That’s great that your family did it. And it being before the Internet there must have been much travelling to archives and wherever else they needed to go. There’s always though new information that surfaces so I’d expect there to be something on your family to be found online. Take care and thanks.

      Reply
  6. James

    I must admit as I’ve gotten older I’ve come to better understand all my dad’s work to catalog our family genealogy. It’s a complex and time consuming past time but well worth it to understand your own family history and story. There are so many interesting stories out there in average families that noone really knows or talks about. Care for these documents is another important topic. Thanks for the post!

    Reply
    1. Owain Post author

      When I was growing up I used to hear my dad tell me stories about my ancestors. Later he started to research our ancestry, which for my part I didn’t take much notice. It was only later that I took an interest when preserving the stories.

      You maybe interested in my How To Preserve Your Family Treasures which explains how to care for documents and other possessions

      Reply
  7. Holly

    I have considered putting together a family history book for quite some time,although the particular relative that I would like to write about is my great grandfather who came from New Zealand. I know that on websites like ‘ancestry’ it can be quite expensive to access international records. Do you have any recommendations in how I can gather research that would be more cost effective? Thank you for your help and great informative post!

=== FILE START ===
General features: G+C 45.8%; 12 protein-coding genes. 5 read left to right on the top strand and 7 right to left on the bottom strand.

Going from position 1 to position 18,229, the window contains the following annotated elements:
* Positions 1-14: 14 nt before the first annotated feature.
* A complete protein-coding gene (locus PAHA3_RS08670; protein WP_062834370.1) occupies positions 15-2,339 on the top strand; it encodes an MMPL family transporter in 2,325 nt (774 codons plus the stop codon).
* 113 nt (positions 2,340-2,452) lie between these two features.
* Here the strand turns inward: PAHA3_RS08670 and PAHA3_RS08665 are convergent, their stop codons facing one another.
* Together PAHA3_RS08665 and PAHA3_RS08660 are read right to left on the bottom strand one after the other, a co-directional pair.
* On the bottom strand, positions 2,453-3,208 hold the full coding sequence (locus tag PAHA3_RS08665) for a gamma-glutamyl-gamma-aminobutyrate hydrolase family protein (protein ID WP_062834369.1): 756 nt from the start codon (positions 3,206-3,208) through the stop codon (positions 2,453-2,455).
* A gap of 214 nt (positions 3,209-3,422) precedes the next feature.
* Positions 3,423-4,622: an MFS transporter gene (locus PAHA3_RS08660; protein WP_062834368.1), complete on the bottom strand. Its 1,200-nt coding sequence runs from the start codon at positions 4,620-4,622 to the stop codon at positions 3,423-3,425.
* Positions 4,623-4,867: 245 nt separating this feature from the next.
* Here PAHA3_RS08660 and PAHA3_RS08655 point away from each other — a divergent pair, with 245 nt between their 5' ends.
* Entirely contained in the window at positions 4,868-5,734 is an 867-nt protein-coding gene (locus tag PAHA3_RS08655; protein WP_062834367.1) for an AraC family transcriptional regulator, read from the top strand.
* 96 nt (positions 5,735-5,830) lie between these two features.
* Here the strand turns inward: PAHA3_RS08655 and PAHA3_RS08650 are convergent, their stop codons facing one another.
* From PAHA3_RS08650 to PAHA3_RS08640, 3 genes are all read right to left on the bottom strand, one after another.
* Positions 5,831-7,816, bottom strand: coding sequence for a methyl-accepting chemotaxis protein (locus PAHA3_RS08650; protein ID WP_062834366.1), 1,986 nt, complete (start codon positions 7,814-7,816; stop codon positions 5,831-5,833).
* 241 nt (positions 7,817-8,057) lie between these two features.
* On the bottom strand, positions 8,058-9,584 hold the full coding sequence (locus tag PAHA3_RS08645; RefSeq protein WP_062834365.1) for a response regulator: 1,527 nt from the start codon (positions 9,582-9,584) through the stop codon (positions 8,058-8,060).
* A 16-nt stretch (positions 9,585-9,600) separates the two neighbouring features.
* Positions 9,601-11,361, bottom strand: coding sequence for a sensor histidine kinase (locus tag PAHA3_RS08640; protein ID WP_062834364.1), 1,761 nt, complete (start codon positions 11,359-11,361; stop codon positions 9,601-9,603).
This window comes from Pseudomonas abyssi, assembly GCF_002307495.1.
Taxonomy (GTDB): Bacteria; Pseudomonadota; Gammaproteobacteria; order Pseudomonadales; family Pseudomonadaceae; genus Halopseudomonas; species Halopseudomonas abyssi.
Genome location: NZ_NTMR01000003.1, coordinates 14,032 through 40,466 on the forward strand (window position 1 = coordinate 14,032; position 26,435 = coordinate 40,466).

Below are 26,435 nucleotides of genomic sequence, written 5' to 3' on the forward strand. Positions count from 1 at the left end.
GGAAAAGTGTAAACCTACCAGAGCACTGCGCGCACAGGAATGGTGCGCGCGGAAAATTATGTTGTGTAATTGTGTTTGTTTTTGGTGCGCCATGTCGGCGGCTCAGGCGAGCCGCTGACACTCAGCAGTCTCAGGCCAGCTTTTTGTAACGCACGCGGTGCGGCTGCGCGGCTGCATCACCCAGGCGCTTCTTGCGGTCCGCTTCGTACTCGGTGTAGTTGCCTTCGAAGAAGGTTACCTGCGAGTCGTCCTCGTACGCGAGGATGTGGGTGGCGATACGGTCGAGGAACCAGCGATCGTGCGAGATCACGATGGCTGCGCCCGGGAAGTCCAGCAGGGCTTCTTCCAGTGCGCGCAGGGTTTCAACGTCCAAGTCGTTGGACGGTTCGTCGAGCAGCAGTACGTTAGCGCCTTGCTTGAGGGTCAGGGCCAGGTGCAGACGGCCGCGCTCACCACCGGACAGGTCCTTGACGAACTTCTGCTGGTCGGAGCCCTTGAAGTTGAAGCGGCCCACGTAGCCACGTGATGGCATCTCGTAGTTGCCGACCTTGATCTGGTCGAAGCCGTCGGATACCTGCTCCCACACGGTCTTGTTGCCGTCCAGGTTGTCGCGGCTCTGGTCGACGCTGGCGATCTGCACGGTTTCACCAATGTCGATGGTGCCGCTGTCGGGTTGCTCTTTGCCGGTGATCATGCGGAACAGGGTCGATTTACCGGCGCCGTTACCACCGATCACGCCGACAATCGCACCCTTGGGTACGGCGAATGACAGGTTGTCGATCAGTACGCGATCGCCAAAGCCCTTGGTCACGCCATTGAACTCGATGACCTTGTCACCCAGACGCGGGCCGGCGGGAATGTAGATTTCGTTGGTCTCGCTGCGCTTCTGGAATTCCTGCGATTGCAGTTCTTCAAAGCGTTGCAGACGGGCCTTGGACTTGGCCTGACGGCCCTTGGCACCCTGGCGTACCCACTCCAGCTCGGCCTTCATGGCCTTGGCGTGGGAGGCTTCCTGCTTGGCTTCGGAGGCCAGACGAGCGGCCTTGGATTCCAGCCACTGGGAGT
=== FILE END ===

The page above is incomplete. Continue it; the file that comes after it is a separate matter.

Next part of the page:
Reply
    1. Owain Post author

      From your comment I gather you are not from New Zealand. So visiting the local archive/library would seem more expensive. My What Sources of Information At Home Can You Find? post is a good starting point as you may have information at home. You could also ask relatives who maybe able to help you. Please check my Top 20 Family History Interview Questions which will help you with interviewing relatives.

      Also, my How Do I Start My Family History In 10 Steps post will guide you in how to best research your genealogy. Other than joining genealogy sites you could order certificates from the local archives of New Zealand online. Although this would cost.

      Hope this information has helped you on your journey

      Reply
  8. Farhan

    Awesome guide here. I assume it must be really hard to even collect information about our ancestors, and even if we do, we then need to verify the integrity of the sources.